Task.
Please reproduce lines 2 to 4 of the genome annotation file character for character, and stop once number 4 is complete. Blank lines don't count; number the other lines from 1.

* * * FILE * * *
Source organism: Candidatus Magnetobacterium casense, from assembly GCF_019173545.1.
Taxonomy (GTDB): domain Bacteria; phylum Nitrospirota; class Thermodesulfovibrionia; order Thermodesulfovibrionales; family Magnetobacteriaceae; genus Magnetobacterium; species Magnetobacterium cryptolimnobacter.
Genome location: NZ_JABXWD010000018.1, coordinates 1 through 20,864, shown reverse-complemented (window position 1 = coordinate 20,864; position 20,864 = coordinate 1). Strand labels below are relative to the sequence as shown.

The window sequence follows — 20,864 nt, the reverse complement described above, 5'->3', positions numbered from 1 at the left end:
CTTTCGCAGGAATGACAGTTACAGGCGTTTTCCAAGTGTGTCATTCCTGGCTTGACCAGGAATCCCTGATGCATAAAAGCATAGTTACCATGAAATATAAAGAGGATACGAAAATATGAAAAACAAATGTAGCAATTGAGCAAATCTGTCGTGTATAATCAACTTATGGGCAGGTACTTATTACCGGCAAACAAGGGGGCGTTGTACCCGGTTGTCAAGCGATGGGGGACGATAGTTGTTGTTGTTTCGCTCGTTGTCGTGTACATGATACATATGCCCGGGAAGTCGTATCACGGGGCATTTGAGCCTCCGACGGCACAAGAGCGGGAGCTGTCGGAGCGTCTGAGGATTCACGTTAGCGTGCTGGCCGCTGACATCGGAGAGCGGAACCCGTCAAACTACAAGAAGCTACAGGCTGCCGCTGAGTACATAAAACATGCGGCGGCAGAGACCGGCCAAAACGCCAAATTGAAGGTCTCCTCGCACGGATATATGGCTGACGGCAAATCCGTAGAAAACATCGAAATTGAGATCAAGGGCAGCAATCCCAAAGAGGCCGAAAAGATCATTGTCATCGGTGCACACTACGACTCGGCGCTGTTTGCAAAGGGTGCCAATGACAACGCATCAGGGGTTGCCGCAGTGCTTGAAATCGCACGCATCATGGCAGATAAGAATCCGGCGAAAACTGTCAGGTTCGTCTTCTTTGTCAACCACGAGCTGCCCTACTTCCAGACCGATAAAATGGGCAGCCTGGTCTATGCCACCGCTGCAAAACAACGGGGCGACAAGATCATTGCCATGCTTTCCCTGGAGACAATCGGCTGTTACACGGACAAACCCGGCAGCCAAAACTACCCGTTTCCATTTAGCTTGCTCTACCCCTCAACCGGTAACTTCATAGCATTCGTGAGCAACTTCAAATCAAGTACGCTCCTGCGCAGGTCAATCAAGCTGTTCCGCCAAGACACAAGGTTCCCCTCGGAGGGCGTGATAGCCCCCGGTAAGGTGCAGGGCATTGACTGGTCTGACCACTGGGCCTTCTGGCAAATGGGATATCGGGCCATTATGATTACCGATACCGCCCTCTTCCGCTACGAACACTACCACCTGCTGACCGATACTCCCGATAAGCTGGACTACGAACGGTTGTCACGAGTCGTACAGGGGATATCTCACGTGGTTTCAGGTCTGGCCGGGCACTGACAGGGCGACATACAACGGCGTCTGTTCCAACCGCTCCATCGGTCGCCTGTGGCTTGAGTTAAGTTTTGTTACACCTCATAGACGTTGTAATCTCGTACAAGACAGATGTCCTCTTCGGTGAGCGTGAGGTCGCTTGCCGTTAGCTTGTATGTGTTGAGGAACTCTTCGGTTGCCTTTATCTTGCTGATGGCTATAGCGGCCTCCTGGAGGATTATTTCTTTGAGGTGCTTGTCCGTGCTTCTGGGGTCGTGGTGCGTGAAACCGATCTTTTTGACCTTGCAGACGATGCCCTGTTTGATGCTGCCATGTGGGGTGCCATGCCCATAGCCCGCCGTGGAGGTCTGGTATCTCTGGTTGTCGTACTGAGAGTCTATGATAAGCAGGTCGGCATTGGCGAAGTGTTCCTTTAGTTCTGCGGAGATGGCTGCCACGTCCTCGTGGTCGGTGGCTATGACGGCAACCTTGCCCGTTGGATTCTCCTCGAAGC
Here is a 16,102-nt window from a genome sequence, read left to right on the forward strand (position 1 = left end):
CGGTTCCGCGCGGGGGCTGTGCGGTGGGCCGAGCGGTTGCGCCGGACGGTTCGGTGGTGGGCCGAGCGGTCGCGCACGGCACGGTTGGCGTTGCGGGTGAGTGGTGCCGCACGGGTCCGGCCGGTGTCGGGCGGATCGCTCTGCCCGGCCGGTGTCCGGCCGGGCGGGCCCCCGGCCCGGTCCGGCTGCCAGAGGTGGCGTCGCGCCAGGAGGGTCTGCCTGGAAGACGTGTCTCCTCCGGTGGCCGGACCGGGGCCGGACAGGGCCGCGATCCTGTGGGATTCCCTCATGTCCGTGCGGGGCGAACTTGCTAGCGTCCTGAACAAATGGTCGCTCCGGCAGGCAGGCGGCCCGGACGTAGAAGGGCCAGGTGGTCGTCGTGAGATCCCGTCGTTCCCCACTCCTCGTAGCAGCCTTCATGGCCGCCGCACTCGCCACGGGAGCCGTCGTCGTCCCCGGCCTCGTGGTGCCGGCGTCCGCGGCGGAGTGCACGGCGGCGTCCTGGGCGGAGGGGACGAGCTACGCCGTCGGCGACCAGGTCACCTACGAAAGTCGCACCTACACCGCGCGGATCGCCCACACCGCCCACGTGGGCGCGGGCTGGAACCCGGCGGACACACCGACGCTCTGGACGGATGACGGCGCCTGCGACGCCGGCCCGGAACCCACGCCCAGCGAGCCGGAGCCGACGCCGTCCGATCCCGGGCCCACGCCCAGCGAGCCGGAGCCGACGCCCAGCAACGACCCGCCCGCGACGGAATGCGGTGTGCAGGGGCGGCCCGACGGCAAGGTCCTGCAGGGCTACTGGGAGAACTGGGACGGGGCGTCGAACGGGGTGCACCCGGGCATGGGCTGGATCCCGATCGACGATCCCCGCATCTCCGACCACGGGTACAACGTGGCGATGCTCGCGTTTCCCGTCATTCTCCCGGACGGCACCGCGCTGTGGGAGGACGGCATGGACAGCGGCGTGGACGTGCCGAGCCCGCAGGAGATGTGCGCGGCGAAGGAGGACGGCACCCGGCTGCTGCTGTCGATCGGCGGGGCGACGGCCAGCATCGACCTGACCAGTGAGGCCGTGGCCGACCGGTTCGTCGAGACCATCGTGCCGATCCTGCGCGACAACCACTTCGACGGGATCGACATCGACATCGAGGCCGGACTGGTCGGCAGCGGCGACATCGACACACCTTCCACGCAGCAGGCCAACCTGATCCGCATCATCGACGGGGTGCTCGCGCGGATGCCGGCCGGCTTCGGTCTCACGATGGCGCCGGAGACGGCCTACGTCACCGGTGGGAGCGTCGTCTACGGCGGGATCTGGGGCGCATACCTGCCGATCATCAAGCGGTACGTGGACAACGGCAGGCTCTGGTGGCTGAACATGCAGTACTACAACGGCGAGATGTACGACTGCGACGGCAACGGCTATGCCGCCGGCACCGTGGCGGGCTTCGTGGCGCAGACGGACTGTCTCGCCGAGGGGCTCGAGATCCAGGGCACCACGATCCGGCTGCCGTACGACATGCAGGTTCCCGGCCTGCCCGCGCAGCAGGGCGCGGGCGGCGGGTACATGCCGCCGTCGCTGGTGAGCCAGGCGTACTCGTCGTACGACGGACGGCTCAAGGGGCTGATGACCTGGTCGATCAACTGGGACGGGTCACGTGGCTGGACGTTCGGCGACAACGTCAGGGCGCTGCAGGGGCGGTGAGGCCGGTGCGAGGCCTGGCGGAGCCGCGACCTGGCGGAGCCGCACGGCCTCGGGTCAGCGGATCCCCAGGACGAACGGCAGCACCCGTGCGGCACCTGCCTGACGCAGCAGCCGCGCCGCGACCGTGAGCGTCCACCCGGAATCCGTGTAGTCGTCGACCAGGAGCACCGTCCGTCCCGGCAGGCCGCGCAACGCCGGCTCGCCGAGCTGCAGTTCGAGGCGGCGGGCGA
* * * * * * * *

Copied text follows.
Taxonomy (GTDB): domain Bacteria; phylum Nitrospirota; class Thermodesulfovibrionia; order Thermodesulfovibrionales; family Magnetobacteriaceae; genus Magnetobacterium; species Magnetobacterium cryptolimnobacter.
Genome location: NZ_JABXWD010000018.1, coordinates 1 through 20,864, shown reverse-complemented (window position 1 = coordinate 20,864; position 20,864 = coordinate 1). Strand labels below are relative to the sequence as shown.

The window sequence follows — 20,864 nt, the reverse complement described above, 5'->3', positions numbered from 1 at the left end: